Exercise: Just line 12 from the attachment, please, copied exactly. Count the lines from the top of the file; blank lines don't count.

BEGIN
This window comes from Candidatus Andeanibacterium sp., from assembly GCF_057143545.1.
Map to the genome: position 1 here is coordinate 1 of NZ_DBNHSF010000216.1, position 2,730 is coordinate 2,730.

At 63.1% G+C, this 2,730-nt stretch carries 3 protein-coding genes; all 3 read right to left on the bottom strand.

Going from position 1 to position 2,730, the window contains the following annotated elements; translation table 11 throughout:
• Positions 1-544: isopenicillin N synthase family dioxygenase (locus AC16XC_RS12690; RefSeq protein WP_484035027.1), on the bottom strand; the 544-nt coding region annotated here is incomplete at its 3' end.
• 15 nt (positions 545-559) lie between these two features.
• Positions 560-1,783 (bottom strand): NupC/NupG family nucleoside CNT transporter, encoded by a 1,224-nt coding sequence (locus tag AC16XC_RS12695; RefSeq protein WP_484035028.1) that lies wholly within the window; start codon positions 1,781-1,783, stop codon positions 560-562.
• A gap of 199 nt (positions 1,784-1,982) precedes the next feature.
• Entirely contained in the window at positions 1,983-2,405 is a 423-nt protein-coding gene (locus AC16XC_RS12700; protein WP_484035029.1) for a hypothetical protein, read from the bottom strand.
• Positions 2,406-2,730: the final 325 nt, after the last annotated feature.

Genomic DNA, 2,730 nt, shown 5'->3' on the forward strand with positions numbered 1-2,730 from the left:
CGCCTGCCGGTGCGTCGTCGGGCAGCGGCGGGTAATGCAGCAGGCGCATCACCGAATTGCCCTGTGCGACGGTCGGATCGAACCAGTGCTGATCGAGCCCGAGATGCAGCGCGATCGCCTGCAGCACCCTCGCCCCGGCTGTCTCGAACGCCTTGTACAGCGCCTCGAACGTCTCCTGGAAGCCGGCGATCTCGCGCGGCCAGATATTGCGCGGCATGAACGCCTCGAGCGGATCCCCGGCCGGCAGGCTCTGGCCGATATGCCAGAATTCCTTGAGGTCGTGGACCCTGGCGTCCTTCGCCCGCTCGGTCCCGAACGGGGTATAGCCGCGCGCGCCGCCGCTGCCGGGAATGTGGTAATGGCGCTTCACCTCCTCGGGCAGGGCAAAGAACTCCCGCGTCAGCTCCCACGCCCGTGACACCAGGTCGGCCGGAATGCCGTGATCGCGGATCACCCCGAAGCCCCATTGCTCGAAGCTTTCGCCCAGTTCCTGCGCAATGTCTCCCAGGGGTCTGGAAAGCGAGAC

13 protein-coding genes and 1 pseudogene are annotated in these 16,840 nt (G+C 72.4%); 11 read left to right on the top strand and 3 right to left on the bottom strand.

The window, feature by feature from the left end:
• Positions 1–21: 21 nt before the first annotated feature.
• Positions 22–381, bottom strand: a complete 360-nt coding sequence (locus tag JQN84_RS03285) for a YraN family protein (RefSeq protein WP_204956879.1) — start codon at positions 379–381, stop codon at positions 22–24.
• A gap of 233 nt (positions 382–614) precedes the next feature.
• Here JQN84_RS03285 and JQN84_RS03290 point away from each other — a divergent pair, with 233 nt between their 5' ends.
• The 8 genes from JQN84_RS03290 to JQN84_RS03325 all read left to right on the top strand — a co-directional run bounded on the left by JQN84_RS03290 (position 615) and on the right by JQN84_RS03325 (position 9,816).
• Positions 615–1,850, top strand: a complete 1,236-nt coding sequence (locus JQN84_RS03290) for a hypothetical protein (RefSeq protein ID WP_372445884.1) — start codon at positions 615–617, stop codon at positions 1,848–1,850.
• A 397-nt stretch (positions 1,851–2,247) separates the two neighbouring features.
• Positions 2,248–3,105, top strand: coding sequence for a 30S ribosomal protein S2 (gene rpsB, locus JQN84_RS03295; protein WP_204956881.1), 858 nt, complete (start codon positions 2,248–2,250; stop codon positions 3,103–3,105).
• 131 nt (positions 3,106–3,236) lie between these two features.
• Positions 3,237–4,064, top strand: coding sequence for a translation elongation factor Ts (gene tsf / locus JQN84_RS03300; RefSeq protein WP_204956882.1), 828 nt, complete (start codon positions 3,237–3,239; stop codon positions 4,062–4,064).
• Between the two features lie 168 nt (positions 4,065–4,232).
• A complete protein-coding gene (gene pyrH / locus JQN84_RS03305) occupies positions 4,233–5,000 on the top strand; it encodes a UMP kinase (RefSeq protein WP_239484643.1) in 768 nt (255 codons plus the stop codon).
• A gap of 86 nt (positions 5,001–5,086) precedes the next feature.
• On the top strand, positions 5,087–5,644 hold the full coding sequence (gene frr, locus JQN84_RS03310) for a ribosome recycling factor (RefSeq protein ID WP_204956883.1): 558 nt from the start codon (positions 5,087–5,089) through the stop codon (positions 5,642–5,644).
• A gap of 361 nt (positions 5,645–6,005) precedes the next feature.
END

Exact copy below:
CGCCTGCCGGTGCGTCGTCGGGCAGCGGCGGGTAATGCAGCAGGCGCATCACCGAATTGCCCTGTGCGACGGTCGGATCGAACCAGTGCTGATCGAGCCCGAGATGCAGCGCGATCGCCTGCAGCACCCTCGCCCCGGCTGTCTCGAACGCCTTGTACAGCGCCTCGAACGTCTCCTGGAAGCCGGCGATCTCGCGCGGCCAGATATTGCGCGGCATGAACGCCTCGAGCGGATCCCCGGCCGGCAGGCTCTGGCCGATATGCCAGAATTCCTTGAGGTCGTGGACCCTGGCGTCCTTCGCCCGCTCGGTCCCGAACGGGGTATAGCCGCGCGCGCCGCCGCTGCCGGGAATGTGGTAATGGCGCTTCACCTCCTCGGGCAGGGCAAAGAACTCCCGCGTCAGCTCCCACGCCCGTGACACCAGGTCGGCCGGAATGCCGTGATCGCGGATCACCCCGAAGCCCCATTGCTCGAAGCTTTCGCCCAGTTCCTGCGCAATGTCTCCCAGGGGTCTGGAAAGCGAGAC